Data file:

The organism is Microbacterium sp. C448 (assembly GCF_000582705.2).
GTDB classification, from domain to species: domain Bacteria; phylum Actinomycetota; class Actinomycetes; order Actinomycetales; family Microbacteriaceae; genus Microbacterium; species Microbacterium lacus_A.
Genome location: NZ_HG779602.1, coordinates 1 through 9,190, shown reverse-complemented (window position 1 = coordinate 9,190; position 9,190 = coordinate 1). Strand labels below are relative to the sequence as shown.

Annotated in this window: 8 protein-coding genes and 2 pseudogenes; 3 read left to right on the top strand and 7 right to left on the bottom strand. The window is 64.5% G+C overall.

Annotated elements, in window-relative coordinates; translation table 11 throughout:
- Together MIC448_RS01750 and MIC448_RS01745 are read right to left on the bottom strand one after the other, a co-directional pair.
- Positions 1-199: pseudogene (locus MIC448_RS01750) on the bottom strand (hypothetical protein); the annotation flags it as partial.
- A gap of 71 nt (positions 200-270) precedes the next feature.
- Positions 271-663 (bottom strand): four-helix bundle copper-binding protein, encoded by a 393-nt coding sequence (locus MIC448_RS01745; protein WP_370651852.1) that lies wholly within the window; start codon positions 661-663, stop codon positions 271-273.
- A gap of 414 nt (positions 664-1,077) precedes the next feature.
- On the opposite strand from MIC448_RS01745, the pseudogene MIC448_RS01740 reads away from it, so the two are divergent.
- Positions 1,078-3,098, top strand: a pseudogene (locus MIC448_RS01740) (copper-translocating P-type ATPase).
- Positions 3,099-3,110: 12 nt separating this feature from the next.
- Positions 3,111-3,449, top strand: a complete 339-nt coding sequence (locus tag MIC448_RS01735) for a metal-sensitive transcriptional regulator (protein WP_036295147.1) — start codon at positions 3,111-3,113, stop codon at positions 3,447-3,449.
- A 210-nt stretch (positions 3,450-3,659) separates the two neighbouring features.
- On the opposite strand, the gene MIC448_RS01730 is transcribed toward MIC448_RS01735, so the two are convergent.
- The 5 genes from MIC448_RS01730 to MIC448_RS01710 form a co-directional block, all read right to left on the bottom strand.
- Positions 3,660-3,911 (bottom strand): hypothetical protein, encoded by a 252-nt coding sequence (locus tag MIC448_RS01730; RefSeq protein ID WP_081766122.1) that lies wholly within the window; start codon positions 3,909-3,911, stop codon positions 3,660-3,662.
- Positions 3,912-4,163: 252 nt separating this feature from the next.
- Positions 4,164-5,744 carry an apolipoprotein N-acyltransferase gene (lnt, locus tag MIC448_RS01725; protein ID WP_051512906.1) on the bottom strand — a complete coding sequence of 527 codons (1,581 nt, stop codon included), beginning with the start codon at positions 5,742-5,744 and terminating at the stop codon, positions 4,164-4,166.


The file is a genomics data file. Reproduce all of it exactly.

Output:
The organism is Microbacterium sp. C448 (assembly GCF_000582705.2).
GTDB classification, from domain to species: domain Bacteria; phylum Actinomycetota; class Actinomycetes; order Actinomycetales; family Microbacteriaceae; genus Microbacterium; species Microbacterium lacus_A.
Genome location: NZ_HG779602.1, coordinates 1 through 9,190, shown reverse-complemented (window position 1 = coordinate 9,190; position 9,190 = coordinate 1). Strand labels below are relative to the sequence as shown.

Annotated in this window: 8 protein-coding genes and 2 pseudogenes; 3 read left to right on the top strand and 7 right to left on the bottom strand. The window is 64.5% G+C overall.

Annotated elements, in window-relative coordinates; translation table 11 throughout:
- Together MIC448_RS01750 and MIC448_RS01745 are read right to left on the bottom strand one after the other, a co-directional pair.
- Positions 1-199: pseudogene (locus MIC448_RS01750) on the bottom strand (hypothetical protein); the annotation flags it as partial.
- A gap of 71 nt (positions 200-270) precedes the next feature.
- Positions 271-663 (bottom strand): four-helix bundle copper-binding protein, encoded by a 393-nt coding sequence (locus MIC448_RS01745; protein WP_370651852.1) that lies wholly within the window; start codon positions 661-663, stop codon positions 271-273.
- A gap of 414 nt (positions 664-1,077) precedes the next feature.
- On the opposite strand from MIC448_RS01745, the pseudogene MIC448_RS01740 reads away from it, so the two are divergent.
- Positions 1,078-3,098, top strand: a pseudogene (locus MIC448_RS01740) (copper-translocating P-type ATPase).
- Positions 3,099-3,110: 12 nt separating this feature from the next.
- Positions 3,111-3,449, top strand: a complete 339-nt coding sequence (locus tag MIC448_RS01735) for a metal-sensitive transcriptional regulator (protein WP_036295147.1) — start codon at positions 3,111-3,113, stop codon at positions 3,447-3,449.
- A 210-nt stretch (positions 3,450-3,659) separates the two neighbouring features.
- On the opposite strand, the gene MIC448_RS01730 is transcribed toward MIC448_RS01735, so the two are convergent.
- The 5 genes from MIC448_RS01730 to MIC448_RS01710 form a co-directional block, all read right to left on the bottom strand.
- Positions 3,660-3,911 (bottom strand): hypothetical protein, encoded by a 252-nt coding sequence (locus tag MIC448_RS01730; RefSeq protein ID WP_081766122.1) that lies wholly within the window; start codon positions 3,909-3,911, stop codon positions 3,660-3,662.
- Positions 3,912-4,163: 252 nt separating this feature from the next.
- Positions 4,164-5,744 carry an apolipoprotein N-acyltransferase gene (lnt, locus tag MIC448_RS01725; protein ID WP_051512906.1) on the bottom strand — a complete coding sequence of 527 codons (1,581 nt, stop codon included), beginning with the start codon at positions 5,742-5,744 and terminating at the stop codon, positions 4,164-4,166.